YearPop.±% p.a.
1970 1,853—    
1975 2,305+4.47%
1980 4,876+16.16%
1990 7,414+4.28%
1995 7,760+0.86%
2000 8,714+2.52%
2007 11,144+3.45%
2010 9,843−4.42%
2015 11,169+2.44%
Source: Philippine Statistics Authority[3][13][14][15]

Climate[edit]

Climate data for Tagoloan II, Lanao de Sur
Month Jan Feb Mar Apr May Jun Jul Aug Sep Oct Nov Dec Year
Average high °C (°F) 22
(72)
23
(73)
24
(75)
24
(75)
24
(75)
23
(73)
23
(73)
24
(75)
24
(75)
24
(75)
23
(73)
23
(73)
23
(74)
Average low °C (°F) 18
(64)
18
(64)
18
(64)
19
(66)
20
(68)
19
(66)
19
(66)
19
(66)
19
(66)
19
(66)
19
(66)
18
(64)
19
(66)
Average precipitation mm (inches) 159
(6.3)
143
(5.6)
166
(6.5)
183
(7.2)
357
(14.1)
414
(16.3)
333
(13.1)
309
(12.2)
289
(11.4)
285
(11.2)
253
(10.0)
166
(6.5)
3,057
(120.4)
Average rainy days 18.4 17.2 20.6 23.4 29.3 29.2 29.9 29.4 27.7 28.7 25.5 19.9 299.2
Source: Meteoblue [16]

References[edit]

  1. ^ "Municipality". Quezon City, Philippines: Department of the Interior and Local Government. Retrieved 31 May 2013.
  2. ^ "Province: Lanao del Sur". PSGC Interactive. Quezon City, Philippines: Philippine Statistics Authority. Retrieved 12 November 2016.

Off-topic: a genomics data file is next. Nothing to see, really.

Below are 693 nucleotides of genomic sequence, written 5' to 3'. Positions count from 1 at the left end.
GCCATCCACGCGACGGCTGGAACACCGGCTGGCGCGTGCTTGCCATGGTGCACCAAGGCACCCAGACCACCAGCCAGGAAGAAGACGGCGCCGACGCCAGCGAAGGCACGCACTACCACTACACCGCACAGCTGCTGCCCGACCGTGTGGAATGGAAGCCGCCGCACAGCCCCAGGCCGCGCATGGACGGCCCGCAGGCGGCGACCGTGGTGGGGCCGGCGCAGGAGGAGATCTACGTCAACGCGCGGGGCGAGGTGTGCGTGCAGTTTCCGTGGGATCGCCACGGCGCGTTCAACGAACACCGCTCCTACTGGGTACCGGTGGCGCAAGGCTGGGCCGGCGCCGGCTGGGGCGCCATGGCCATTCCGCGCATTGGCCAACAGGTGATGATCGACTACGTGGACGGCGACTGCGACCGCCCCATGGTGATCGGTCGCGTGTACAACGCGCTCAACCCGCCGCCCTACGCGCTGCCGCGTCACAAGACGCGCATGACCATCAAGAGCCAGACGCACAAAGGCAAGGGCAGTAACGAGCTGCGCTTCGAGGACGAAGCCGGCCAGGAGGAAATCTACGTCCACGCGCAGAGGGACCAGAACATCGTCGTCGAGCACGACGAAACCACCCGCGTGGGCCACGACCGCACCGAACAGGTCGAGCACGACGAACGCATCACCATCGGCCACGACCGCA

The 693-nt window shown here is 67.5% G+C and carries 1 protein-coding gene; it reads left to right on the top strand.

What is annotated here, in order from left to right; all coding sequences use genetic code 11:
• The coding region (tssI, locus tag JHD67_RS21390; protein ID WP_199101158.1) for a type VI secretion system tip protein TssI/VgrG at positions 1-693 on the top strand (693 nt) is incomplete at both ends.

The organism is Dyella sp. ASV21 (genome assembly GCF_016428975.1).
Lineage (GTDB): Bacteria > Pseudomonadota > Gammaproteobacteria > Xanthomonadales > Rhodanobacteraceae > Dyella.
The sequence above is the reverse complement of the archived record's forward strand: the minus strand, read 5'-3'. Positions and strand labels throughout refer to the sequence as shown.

3. ^ a b c Census of Population (2015). "ARMM – Autonomous Region in Muslim Mindanao". Total Population by Province, City, Municipality and Barangay. PSA. Retrieved 20 June 2016.
  4. ^ a b http://www.lawphil.net/statutes/presdecs/pd1978/pd_1548_1978.html
  5. ^ http://www.gov.ph/1986/12/24/executive-order-no-108-s-1986/
  6. ^ http://www.thefreedictionary.com/sultan
  7. ^ http://www.encyclopedia.com/topic/Sultan_of_Oman_Qaboos_bin_Said.aspx
  8. ^ https://en.oxforddictionaries.com/definition/sharif
  9. ^ https://acmaly88.page.tl/TAGOLOAN-SULTANATE--.htm
  10. ^ Confederation of sultanates in Lanao
  11. ^ http://wikimapia.org/#lang=en&lat=8.667748&lon=124.712420&z=14&m=b&search=Tagoloan%2C%20Misamis%20Oriental
  12. ^ https://acmaly88.page.tl/TAGOLOAN-SULTANATE--.htm
  13. ^ Census of Population and Housing (2010). "ARMM – Autonomous Region in Muslim Mindanao". Total Population by Province, City, Municipality and Barangay. NSO. Retrieved 29 June 2016.
  14. ^ Censuses of Population (1903–2007). "ARMM – Autonomous Region in Muslim Mindanao". Table 1. Population Enumerated in Various Censuses by Province/Highly Urbanized City: 1903 to 2007. NSO.
  15. ^ "Province of Lanao del Sur". Municipality Population Data. Local Water Utilities Administration Research Division. Retrieved 17 December 2016.
  16. ^ "Tagoloan II, Lanao del Sur : Average Temperatures and Rainfall". Meteoblue. Retrieved 27 January 2019.

External links[edit]